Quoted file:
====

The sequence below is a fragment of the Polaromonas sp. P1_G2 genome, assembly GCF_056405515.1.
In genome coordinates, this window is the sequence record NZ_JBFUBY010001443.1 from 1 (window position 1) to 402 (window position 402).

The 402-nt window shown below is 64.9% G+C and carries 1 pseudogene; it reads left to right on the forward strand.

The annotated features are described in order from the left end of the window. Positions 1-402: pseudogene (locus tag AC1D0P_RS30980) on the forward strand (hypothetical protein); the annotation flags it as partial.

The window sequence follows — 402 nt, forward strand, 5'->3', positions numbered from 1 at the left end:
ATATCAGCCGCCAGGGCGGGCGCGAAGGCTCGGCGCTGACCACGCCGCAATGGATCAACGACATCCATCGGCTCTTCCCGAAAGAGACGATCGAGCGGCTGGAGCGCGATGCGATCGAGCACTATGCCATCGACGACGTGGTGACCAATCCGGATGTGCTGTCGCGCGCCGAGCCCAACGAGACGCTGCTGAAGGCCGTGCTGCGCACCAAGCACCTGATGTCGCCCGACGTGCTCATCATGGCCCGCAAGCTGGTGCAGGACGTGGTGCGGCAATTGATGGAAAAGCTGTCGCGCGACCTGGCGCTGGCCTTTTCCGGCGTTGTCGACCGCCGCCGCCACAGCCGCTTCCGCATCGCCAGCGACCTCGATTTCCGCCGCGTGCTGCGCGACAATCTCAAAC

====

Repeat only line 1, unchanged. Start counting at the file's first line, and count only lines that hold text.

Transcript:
The sequence below is a fragment of the Polaromonas sp. P1_G2 genome, assembly GCF_056405515.1.